But I think it is a legitimate point to say that we want and need more input from the corporate community, if nothing else, just so that we can communicate to the corporate community and to the business community the fact that, if you look at our actual policies, as opposed to the speculation around our policies, they have been fundamentally business-friendly.
Do you want to weigh in on a specific CEO you admire?
There are a bunch of them. You know who I really enjoyed talking to at our last lunch was Fred Smith of FedEx (FDX). Very thoughtful. He's an example of somebody who is thinking long-term. His industry is deeply sensitive to energy prices, and he's the first one to say that if we don't start getting an energy policy that's smart, we're going to lose. He's also very thoughtful about trade and talks about the difficulties they've had in some cases with partners around the world. Obviously, along with UPS (UPS) and some other U.S.-based companies, they're the best in the world at logistics and moving product. That's something that we should be able to export to other countries, and we're having a lot of problems with it. But that's just one example of somebody where sitting down and talking to him was incredibly productive and helps inform how we shape policy.
If you had to distill your economic message into a single declarative sentence, what would it be?
That having broken the back of this recession, our goal now is to build a new foundation for long-term, sustainable economic growth, and that that requires innovation. It requires a smart energy policy. It requires a health-care system that is not a drag on business. And it requires an education system that is producing the most productive workers in the world.
You proposed a payroll tax [credit] for small businesses that boost hiring. Would you consider expanding that to all hiring?
We think that small businesses are the area where a targeted jobs credit would make the most difference right now. We think bigger businesses that have healthier balance sheets, more money, are in a position right now to hire, and that their decisions are going to have more to do with, are they seeing enough customers out there to justify expanding payroll.
I am optimistic that in the months to come you are going to see more and more investment like that, people being willing to take additional workers on. But small businesses are still having problems, even where they are seeing more orders, they are still having problems just generating enough capital to be able to take on more workers.
And we think that a jobs credit might not have been appropriate in the depths of the recession, where just because of the lack of demand, people were not going to hire no matter what. They were just trying to hang on. Now, as the economy is recovering, a job credit can potentially accelerate people who may be planning to hire at some point, anyway, but right now are just dipping their toe in the water.
If your deficit commission comes back and says we would recommend raising taxes on households earning less than $250,000 a year, would you accept that as part of a larger deal?
I don't want to prejudge the commission because the whole point of it is to make sure that all ideas are on the table, and let's see what folks can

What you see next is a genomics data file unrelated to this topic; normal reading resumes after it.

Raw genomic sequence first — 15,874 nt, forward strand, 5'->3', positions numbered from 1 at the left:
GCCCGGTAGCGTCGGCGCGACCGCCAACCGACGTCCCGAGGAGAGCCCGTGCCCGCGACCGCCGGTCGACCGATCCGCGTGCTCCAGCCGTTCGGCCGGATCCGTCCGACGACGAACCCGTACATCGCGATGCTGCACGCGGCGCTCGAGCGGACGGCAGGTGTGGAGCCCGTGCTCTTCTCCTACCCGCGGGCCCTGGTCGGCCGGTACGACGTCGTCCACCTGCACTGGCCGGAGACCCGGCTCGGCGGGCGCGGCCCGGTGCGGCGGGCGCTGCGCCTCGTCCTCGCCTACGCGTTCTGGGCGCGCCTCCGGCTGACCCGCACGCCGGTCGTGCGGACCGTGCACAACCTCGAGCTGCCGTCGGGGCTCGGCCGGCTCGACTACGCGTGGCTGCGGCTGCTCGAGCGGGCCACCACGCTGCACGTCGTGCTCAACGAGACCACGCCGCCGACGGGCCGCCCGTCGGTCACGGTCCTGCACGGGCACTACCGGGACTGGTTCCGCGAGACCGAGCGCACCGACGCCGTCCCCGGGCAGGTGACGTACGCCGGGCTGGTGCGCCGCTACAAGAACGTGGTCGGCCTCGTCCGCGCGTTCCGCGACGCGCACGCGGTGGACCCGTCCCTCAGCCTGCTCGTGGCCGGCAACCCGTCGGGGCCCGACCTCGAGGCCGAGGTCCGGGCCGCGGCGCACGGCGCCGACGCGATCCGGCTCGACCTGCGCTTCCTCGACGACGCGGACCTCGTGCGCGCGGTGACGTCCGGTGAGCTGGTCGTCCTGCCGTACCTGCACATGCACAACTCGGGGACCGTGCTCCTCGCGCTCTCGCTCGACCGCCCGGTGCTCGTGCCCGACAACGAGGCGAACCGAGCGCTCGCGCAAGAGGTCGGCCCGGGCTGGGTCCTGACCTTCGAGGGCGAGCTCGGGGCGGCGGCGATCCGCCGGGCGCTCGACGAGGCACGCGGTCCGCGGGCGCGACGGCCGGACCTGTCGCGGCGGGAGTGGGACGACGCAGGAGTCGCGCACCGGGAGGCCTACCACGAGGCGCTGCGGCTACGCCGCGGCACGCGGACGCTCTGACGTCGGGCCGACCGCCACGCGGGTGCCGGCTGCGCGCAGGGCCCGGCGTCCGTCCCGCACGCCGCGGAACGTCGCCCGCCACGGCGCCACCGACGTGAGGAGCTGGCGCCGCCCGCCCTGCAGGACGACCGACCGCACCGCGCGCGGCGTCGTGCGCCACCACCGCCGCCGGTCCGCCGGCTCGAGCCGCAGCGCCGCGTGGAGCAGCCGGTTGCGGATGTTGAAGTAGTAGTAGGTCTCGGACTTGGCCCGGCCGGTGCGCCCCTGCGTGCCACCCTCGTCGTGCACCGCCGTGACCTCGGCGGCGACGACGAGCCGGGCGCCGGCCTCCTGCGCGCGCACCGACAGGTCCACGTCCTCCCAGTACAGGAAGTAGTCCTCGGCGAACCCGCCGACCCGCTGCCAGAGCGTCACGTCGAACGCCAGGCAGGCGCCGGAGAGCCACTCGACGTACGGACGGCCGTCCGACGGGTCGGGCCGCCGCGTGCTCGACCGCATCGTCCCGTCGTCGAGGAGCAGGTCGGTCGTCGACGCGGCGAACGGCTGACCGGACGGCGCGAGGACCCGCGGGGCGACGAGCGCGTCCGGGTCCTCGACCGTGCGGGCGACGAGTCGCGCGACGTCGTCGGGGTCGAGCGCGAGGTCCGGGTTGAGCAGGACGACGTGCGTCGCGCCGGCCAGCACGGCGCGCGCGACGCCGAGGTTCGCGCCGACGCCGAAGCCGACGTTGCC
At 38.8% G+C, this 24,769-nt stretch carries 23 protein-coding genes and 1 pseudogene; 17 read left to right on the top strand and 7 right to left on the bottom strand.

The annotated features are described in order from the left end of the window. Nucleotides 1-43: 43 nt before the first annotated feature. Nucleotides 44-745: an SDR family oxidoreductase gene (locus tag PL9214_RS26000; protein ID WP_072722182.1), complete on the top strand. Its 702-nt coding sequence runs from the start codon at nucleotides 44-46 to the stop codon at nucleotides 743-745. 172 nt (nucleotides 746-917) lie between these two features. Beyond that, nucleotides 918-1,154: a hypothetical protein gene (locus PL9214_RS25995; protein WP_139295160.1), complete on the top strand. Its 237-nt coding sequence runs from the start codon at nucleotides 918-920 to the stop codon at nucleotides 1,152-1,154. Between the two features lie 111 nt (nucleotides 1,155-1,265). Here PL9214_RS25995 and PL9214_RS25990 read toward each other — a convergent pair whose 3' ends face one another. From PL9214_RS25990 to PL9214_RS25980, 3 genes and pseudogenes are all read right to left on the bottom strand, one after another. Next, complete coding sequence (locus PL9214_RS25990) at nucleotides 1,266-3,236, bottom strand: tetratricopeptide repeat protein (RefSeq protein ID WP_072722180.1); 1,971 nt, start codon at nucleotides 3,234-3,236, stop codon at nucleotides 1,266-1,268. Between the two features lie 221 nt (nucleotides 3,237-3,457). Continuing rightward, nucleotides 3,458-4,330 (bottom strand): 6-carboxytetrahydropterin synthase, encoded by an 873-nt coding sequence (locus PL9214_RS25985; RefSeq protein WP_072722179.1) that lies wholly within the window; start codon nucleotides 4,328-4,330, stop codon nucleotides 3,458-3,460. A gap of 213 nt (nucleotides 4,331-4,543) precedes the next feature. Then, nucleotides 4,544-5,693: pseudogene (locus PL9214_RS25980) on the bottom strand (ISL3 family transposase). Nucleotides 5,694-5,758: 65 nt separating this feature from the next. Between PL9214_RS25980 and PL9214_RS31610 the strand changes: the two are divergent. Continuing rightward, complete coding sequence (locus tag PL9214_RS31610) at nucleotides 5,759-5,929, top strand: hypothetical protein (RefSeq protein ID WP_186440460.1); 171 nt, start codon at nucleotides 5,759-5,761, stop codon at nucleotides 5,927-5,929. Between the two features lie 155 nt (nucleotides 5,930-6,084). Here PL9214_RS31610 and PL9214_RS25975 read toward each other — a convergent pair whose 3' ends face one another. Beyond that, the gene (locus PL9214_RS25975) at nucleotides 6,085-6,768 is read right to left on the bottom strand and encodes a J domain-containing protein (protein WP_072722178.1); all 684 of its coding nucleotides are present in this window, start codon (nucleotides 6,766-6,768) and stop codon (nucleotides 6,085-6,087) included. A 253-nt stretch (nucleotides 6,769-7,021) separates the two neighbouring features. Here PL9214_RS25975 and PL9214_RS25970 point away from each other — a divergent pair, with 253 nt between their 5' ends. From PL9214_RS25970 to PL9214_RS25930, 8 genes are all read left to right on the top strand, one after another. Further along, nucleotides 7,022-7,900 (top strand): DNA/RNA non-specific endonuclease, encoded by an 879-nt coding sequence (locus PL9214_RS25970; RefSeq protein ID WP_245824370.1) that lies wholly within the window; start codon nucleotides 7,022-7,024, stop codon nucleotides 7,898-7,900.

come up with.
What I want to do is to be completely agnostic in terms of solutions. I want everybody to sit down and work off of a common base of facts. And the fact of the matter is that we have a structural deficit that is in place that was there before the recession. The recession has compounded it.
But our real problem is not the spike in spending last year or even the lost revenues last year, as significant as those are. The real problem has to do with the fact that there is just a mismatch between the amount of money coming in and the amount of money going out. And that is going to require some big, tough choices that, so far, the political system has been unable to deal with.
Let's talk bonuses for a minute. Lloyd Blankfein: $9 million. Jamie Dimon: $17 million. Now, those were in stock and less than what some had expected. But are those numbers O.K.?
First of all, I know both those guys. They are very savvy businessmen. And I, like most of the American people, don't begrudge people success or wealth. That is part of the free-market system.
I do think that the compensation packages that we have seen over the last decade, at least, have not matched up always to performance. I think that shareholders oftentimes have not had any significant say in the pay structures for CEOs.
Seventeen million is a lot for Main Street to stomach.
Listen. $17 million is an extraordinary amount of money. Of course, there are some baseball players who are making more than that and don't get to the World Series either, so I am shocked by that as well.
I guess the main principle we want to promote is safe say on pay, that shareholders have a chance to actually scrutinize what CEOs are getting paid, and I think that serves as a restraint and helps align performance with pay. The other thing we do think is the more that pay comes in the form of stock that requires proven performance over a certain period of time, as opposed to quarterly earnings, is a fairer way of measuring CEO success and, ultimately, will make the performance of American businesses better.
The Volcker Rule got a bit of a frosty reception from the Senate Banking Committee. Has the bank lobby rolled you on this one already?
(Laughs) Let me broaden the question, and then I will get specifically to the Volcker Rule.
After what we have gone through, surely nobody in the business community thinks that the status quo, in terms of how we regulate the financial system, is adequate. I can't believe that there is anybody who is running a business out there who thinks that 60-to-1 leverage and folks making $100 million bonuses based on gambles on derivatives, takes comfort in that kind of system.